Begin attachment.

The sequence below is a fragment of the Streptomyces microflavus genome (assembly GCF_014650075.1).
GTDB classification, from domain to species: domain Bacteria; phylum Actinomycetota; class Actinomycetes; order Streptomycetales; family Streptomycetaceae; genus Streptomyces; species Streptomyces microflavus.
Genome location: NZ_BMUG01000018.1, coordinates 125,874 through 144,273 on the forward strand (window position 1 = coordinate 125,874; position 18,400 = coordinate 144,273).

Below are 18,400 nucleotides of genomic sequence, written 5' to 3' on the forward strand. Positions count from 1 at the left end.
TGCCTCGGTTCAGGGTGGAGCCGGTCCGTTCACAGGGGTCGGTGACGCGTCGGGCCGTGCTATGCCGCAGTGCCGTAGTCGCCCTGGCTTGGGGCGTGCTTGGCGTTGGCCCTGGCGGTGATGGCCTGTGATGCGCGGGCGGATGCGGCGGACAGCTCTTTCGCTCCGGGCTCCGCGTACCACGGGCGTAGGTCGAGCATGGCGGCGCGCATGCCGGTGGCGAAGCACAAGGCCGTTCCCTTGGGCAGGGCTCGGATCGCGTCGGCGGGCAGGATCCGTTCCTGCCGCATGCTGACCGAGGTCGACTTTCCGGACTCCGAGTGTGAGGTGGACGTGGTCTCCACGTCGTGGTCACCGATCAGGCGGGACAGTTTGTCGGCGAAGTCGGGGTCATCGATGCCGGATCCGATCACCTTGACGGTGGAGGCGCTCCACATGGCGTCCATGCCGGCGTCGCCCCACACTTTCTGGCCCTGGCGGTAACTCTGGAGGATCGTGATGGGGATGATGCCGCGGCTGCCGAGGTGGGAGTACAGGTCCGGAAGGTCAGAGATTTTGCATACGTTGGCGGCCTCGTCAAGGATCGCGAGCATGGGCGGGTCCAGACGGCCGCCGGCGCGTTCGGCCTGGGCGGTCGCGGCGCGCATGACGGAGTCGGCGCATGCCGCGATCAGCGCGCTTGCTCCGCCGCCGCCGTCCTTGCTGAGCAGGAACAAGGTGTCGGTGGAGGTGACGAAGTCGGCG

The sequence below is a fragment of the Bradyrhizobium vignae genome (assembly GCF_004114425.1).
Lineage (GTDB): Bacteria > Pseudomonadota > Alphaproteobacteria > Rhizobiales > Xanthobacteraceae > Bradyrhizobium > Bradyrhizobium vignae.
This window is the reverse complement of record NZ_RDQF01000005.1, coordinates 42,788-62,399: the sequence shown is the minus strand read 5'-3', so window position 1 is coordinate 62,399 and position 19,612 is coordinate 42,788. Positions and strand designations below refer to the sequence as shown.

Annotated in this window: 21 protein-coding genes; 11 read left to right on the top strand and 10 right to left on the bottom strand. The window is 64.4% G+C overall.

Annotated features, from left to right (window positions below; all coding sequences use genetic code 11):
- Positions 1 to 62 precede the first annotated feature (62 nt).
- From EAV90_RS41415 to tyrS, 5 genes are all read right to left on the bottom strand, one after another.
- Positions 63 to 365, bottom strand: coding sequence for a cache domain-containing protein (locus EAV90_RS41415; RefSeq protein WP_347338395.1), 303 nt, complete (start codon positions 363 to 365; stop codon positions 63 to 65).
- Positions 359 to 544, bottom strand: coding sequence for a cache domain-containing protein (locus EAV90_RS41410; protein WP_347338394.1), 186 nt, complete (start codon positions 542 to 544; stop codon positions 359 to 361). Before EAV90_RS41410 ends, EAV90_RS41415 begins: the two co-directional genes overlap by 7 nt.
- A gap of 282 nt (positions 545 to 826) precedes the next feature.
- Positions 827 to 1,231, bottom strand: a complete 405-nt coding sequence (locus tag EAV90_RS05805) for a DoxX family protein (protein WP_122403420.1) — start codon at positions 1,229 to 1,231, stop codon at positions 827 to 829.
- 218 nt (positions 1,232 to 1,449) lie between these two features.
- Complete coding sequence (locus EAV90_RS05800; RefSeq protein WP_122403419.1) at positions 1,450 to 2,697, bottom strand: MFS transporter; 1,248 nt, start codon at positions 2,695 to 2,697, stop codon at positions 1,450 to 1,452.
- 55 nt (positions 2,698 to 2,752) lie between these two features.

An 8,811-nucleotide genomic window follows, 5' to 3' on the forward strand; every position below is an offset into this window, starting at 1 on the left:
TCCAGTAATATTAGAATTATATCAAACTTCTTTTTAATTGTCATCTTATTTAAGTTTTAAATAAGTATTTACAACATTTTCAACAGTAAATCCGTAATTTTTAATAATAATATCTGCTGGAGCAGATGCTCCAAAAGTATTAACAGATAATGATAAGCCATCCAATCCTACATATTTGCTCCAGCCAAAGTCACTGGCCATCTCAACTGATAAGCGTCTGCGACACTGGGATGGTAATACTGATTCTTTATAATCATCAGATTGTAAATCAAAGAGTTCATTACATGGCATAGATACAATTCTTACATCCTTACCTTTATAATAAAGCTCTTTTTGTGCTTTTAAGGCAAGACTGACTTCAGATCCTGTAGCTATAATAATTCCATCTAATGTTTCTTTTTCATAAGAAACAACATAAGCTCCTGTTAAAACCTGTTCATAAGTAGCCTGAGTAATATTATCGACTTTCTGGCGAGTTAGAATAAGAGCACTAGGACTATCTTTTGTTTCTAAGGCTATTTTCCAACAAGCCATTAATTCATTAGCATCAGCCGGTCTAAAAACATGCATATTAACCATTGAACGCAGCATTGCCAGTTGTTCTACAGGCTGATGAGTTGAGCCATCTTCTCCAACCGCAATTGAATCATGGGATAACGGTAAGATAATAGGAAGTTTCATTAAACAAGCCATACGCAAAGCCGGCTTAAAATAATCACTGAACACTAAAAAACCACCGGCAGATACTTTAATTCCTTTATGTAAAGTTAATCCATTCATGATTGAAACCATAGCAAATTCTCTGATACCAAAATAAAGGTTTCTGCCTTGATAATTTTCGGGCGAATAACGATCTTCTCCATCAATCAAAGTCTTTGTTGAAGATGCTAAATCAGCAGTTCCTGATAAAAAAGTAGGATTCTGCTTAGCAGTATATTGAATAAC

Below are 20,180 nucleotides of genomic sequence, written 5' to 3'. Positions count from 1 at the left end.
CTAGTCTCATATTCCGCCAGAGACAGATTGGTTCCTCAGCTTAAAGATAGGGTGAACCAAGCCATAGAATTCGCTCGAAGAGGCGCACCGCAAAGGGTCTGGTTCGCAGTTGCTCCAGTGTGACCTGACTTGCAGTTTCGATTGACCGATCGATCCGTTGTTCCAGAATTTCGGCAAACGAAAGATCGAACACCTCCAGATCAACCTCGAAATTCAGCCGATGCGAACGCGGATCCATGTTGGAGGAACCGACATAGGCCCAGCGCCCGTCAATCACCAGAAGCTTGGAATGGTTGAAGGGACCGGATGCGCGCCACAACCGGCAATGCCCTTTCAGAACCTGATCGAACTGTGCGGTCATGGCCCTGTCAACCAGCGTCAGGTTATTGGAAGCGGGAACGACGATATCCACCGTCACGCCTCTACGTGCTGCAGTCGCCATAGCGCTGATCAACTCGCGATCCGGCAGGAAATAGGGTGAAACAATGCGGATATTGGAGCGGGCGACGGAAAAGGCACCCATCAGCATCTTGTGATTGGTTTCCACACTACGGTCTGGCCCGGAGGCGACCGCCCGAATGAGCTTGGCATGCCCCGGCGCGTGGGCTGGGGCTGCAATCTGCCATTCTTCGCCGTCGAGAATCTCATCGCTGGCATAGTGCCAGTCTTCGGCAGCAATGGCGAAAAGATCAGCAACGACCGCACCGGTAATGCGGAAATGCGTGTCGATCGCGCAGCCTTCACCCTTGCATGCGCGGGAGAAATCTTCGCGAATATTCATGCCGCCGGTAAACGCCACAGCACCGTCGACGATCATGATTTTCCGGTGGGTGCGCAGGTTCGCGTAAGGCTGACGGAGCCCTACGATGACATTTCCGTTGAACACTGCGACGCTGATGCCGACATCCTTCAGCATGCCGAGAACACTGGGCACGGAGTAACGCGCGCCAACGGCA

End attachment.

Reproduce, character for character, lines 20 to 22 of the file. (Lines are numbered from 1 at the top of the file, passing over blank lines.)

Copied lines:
An 8,811-nucleotide genomic window follows, 5' to 3' on the forward strand; every position below is an offset into this window, starting at 1 on the left:
TCCAGTAATATTAGAATTATATCAAACTTCTTTTTAATTGTCATCTTATTTAAGTTTTAAATAAGTATTTACAACATTTTCAACAGTAAATCCGTAATTTTTAATAATAATATCTGCTGGAGCAGATGCTCCAAAAGTATTAACAGATAATGATAAGCCATCCAATCCTACATATTTGCTCCAGCCAAAGTCACTGGCCATCTCAACTGATAAGCGTCTGCGACACTGGGATGGTAATACTGATTCTTTATAATCATCAGATTGTAAATCAAAGAGTTCATTACATGGCATAGATACAATTCTTACATCCTTACCTTTATAATAAAGCTCTTTTTGTGCTTTTAAGGCAAGACTGACTTCAGATCCTGTAGCTATAATAATTCCATCTAATGTTTCTTTTTCATAAGAAACAACATAAGCTCCTGTTAAAACCTGTTCATAAGTAGCCTGAGTAATATTATCGACTTTCTGGCGAGTTAGAATAAGAGCACTAGGACTATCTTTTGTTTCTAAGGCTATTTTCCAACAAGCCATTAATTCATTAGCATCAGCCGGTCTAAAAACATGCATATTAACCATTGAACGCAGCATTGCCAGTTGTTCTACAGGCTGATGAGTTGAGCCATCTTCTCCAACCGCAATTGAATCATGGGATAACGGTAAGATAATAGGAAGTTTCATTAAACAAGCCATACGCAAAGCCGGCTTAAAATAATCACTGAACACTAAAAAACCACCGGCAGATACTTTAATTCCTTTATGTAAAGTTAATCCATTCATGATTGAAACCATAGCAAATTCTCTGATACCAAAATAAAGGTTTCTGCCTTGATAATTTTCGGGCGAATAACGATCTTCTCCATCAATCAAAGTCTTTGTTGAAGATGCTAAATCAGCAGTTCCTGATAAAAAAGTAGGATTCTGCTTAGCAGTATATTGAATAAC

Below are 20,180 nucleotides of genomic sequence, written 5' to 3'. Positions count from 1 at the left end.